Hooray for Silliwood. At the end of last month the award ceremony for the Webbies was held. It was just like it should be, air-kissing, trophy-waving, agent-thanking, the lot. And it was held in LA, of course. Only it wasn't films that were being celebrated, it was World Wide Web Sites on the Internet.
Glenn Davis's useful service, Cool Web Site of the Day, is a welcome still point in the churning universe of information. This year, Mr Davis (email@example.com) organised Cool Site of the Year, and held an e-mail poll on a shortlist of five Web sites.
Here are the highlights from his e-mail interview with the Independent:
Q. Do you agree that the way to "renew American civilisation" is not to write drab books about it and sit in Congress, but to kill your TV? (At least for the summer.) A. I'd have to agree on that one. It's been a real joy to me to learn that as people are using the Web, they are watching less television. Myself, I never watch television. I own one simply so that I can rent an occasional video. Television is the mind killer.
Q. Is the Web a male thing?
A. I don't think so. That's a rather sexist question don't you think? Quite frankly, some of the best work being done on the Web is now being done by women. At least when they stop concentrating on their feminist issues and just work as designers. I'm sorry, but I'm sick to death of all the "feminist" sites I run across. Why can't we just all be people?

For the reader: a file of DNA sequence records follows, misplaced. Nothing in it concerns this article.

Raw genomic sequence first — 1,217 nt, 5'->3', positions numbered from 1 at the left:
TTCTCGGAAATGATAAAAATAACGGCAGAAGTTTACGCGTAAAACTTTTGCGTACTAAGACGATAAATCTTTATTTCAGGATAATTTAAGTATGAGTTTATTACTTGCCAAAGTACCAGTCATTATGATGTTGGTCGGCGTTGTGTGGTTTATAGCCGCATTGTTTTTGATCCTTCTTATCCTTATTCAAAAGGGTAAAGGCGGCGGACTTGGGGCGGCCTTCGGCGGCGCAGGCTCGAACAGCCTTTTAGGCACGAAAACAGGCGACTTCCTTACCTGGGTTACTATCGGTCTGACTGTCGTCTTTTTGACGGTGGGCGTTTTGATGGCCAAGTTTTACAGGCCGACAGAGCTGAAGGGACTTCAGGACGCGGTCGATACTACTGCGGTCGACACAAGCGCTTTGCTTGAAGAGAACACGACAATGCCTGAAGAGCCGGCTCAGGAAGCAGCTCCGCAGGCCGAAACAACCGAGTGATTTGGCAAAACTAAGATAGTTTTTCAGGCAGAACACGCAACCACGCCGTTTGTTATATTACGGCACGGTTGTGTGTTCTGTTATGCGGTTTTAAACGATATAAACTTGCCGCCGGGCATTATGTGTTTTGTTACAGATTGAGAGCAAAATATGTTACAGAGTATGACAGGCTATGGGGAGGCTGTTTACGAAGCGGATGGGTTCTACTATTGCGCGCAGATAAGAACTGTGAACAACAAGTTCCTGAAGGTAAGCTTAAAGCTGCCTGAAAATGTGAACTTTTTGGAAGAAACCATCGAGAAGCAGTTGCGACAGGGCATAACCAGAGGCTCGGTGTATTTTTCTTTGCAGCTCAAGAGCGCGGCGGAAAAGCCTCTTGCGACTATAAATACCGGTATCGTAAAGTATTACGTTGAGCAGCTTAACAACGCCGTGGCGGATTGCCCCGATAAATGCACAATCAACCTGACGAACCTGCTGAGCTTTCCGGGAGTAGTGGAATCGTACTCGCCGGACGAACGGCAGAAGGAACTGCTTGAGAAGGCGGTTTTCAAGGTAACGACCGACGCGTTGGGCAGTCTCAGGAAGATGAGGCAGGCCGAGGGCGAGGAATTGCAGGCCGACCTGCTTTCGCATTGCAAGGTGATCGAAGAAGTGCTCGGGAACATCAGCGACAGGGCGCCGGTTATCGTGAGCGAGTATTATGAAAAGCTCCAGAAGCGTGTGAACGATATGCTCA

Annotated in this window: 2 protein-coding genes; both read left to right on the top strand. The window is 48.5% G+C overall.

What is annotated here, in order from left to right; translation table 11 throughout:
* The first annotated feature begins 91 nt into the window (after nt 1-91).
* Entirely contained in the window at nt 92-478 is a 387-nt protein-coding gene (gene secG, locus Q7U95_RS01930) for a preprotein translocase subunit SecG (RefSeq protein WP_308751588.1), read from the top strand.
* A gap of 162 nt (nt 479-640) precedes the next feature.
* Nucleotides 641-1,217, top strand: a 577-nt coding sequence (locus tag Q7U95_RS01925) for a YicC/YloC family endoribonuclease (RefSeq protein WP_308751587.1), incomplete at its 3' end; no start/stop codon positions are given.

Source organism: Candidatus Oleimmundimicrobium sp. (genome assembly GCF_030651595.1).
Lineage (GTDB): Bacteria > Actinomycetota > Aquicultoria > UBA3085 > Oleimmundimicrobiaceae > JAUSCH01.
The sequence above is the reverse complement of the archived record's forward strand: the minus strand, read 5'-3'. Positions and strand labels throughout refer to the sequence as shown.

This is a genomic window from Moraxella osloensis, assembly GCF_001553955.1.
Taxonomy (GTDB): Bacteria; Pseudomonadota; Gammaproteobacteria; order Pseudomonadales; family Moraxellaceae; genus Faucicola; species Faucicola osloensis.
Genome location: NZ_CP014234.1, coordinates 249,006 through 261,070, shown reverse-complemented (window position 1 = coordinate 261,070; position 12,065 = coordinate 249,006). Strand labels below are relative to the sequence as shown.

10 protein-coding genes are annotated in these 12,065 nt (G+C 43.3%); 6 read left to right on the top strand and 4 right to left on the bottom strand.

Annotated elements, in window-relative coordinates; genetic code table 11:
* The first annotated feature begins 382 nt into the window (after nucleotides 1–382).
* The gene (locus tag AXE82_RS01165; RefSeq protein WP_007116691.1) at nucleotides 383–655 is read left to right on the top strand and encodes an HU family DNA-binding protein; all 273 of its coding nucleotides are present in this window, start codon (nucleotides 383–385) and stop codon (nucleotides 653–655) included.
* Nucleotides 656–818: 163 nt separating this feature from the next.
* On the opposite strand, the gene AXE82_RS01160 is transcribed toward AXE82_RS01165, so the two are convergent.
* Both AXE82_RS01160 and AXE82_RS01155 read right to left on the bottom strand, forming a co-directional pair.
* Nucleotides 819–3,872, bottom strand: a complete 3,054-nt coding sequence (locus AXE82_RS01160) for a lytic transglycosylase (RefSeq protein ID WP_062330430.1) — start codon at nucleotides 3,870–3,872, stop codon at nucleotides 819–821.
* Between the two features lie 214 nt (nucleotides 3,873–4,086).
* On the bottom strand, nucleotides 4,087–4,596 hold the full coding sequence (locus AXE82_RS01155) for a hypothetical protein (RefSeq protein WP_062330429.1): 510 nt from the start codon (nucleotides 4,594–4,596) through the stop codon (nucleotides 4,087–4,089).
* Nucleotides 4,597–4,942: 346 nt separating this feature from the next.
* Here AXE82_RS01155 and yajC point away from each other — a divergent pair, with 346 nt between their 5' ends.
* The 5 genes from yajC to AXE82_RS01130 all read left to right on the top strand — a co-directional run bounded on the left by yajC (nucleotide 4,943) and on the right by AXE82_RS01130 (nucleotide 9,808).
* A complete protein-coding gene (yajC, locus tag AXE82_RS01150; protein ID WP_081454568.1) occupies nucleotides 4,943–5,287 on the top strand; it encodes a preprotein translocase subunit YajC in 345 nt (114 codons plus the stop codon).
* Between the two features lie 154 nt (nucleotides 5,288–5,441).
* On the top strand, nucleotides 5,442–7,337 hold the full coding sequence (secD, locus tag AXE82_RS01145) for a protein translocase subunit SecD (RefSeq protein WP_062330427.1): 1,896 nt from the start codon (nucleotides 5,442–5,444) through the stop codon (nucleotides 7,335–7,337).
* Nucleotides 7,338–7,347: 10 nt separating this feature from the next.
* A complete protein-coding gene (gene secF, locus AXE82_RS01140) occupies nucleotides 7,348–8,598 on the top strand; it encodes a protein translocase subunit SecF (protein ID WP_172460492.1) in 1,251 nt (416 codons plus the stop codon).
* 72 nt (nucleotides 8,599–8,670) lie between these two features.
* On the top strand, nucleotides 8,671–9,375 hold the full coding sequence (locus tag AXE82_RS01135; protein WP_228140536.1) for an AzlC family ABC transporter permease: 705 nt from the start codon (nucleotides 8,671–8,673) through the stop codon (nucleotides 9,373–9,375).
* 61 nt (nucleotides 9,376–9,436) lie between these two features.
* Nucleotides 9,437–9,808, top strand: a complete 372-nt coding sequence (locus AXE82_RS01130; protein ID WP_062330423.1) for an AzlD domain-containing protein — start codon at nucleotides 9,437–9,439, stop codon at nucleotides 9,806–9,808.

Q. What makes a good corporate web site?
A. Providing a service - if they're not, they are wasting their time as well as yours. Many companies are simply putting brochures on the Web. Give me something I can use!
And the winner was ... the Spot. The Spot focuses on the personal lives of seven beautiful people and a cute dog living in a rambling beach house in LA, via their personal journals and copious snapshots. It looks good, and more important, is updated daily, so the Spot has become a genuine on-line soap opera - a cross between Baywatch, Friends and MTV's Real Lives.
You can e-mail the participants, who often reply, and post notes in discussion threads. Lol, Tara, Michelle with a little heart over the "i" ... they're all in their 20s, they like to party, they're all something to do with movies. They provide brief CVs, and even pictures of their beautiful bottoms.
So, has the Web reached its natural level and become the Nineties equivalent of xeroxing one's own rear end? Sadly, it is not that innocent. It turns out it's all paid for and scripted by an ad agency, Fattal & Collins, of Marina del Rey, which stumped up $500,000 to find out whether the medium is worth advertising on. Click on Tara's dress to see where to buy it, that's the plan.
In contrast to the Spot's clean-scrubbed narcissism, a satirical site called the Squat has already sprung up, featuring the lives of five southern simpletons and a horse named Hal, living two to a bed in a trailer home. Now that really is cool.
Cool site of the day: http:www.infi.net/ cool.html
The Spot: http://www.thespot.com
The Squat: http://theory.physics.missouri.edu/ georges/Josh/squat/welcome.html
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